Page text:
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  • Writer's pictureNorth Dakota Wildlife Federation

Overbroad Baiting Bill Would Hinder Deer Management, Spread CWD

By Nick Simonson

Thus far the legislative session in North Dakota has been fairly tame on the fish, game and conservation fronts, but the deadline for representatives and senators to submit any additional bills is still ten days away on Jan. 16. However, one bill – HB 1151 – sponsored by Representatives Thomas, Cory, Grueneich, Heinert, D. Ruby, M. Ruby, and Tveit in the House and Senators Elkin, Hogue, Meyer, Patten and Vedaa in the Senate, is so grossly overbroad that its passage would hamstring the North Dakota Game & Fish Department’s (NDG&F) ability to effectively manage the deer herds in the state, and would hasten the spread of Chronic Wasting Disease (CWD).

While HB 1151 appears rather simply written in pertinent part as:

The [NDG&F] department may not issue rules or adopt a policy or practice prohibiting the baiting of deer for lawful hunting, the bill seeks with that single sentence to overturn almost two decades of flexible CWD management programs which are designed to limit the number one vector for the disease; that being the transmission of the prion which causes CWD via saliva, mucous, and other bodily fluids that accumulate when animals feed at the same pile of corn, apples, or other vegetable product placed for the purposes of drawing them into an area for hunting.

The impact of CWD is well documented. In areas of Wisconsin, where baiting is prevalent and has been allowed for decades even in light of the spread of CWD, some counties experience up to a 50 percent infection rate in their local deer herds. CWD is always fatal. In fact once infected, most deer live only 18 to 24 months after contraction with many getting the disease in their first six months of life. The science behind the interaction of bait piles, CWD, and the spread of the disease is sound, with studies conducted for more than three decades throughout the midwestern United States and Canada where the disease is present. The ability to adjust herd management techniques, including the banning of bait use by hunters, is an important lever - and perhaps the most important one - in agencies slowing the spread of CWD until a cure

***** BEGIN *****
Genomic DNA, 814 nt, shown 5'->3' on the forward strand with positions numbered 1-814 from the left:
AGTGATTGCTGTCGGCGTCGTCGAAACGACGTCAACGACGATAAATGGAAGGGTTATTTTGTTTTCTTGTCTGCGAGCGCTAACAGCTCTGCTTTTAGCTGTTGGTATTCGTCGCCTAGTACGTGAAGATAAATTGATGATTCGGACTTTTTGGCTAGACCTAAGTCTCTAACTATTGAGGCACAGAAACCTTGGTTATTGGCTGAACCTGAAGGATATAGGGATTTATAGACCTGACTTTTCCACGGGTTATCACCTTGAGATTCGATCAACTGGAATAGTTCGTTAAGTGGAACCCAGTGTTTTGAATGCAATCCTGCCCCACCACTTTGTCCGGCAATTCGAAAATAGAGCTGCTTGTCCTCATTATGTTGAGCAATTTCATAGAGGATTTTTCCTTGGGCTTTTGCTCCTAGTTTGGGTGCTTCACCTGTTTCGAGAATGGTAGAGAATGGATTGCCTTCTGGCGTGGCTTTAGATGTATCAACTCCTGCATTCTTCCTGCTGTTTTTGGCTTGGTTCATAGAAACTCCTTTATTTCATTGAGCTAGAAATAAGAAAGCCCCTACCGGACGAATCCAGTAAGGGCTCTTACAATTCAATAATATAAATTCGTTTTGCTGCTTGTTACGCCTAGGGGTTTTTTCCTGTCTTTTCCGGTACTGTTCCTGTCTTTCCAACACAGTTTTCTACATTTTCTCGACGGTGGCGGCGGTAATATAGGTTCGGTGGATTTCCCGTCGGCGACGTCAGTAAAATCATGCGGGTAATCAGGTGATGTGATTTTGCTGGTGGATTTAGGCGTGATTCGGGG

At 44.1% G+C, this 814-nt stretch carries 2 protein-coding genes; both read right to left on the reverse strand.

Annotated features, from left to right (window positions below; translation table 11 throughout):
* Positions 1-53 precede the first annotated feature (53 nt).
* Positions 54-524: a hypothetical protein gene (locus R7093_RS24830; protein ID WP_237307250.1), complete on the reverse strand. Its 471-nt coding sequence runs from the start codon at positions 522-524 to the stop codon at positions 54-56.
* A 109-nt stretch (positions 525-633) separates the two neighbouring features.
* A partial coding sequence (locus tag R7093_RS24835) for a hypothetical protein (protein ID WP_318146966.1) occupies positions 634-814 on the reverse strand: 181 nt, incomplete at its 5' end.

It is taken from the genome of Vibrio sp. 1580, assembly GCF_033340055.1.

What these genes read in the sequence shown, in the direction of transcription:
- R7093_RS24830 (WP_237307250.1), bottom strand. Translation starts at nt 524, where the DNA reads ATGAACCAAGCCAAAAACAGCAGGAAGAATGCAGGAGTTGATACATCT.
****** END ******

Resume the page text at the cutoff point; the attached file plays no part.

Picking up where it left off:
or better management tool can be identified.

Imagine, based on those numbers, that 50 percent of bucks in a North Dakota hunting area only live to be two years of age. The massive-racked mule deer and large whitetails the state often touts as not only an accomplishment of its herd management processes, hunter selectivity, conservation efforts and outdoor heritage, would cease to be. In a herd where half the bucks only reach age two and are lucky enough to develop small basket racks with three points on each side at the most in that time, those animals would not be able to reach their full potential.

Additionally, at a time when deer populations are at their lowest in North Dakota in more than a decade due to other recent disease threats such as EHD and limited habitat on the landscape, imagine if half of the state’s doe populations only lived to their second year. Those three-to-six- year-old does of ideal fawn-bearing age and biology which are often responsible for producing the hardiest and most vigorous offspring would no longer be the reinvigorating force they are now in North Dakota. The fuel for each autumn’s trip to the bow stand or rifle blind would be cut off, in a sense.

For the science behind herd management and the future of hunting, HB 1151 should be rejected by hunters. The NDG&F needs the ability and the flexibility to adjust hunting unit regulations as they see fit to deal with the increasing occurrence of CWD. Preventing the agency from utilizing its most powerful tool – the banning of bait piles for hunting in those affected areas – would allow the hastened spread of CWD across North Dakota. That in turn would greatly impact the herds of both mule deer and whitetailed deer in the state, reducing not only the quantity of animals, but also the high-quality hunting opportunities they create each autumn.

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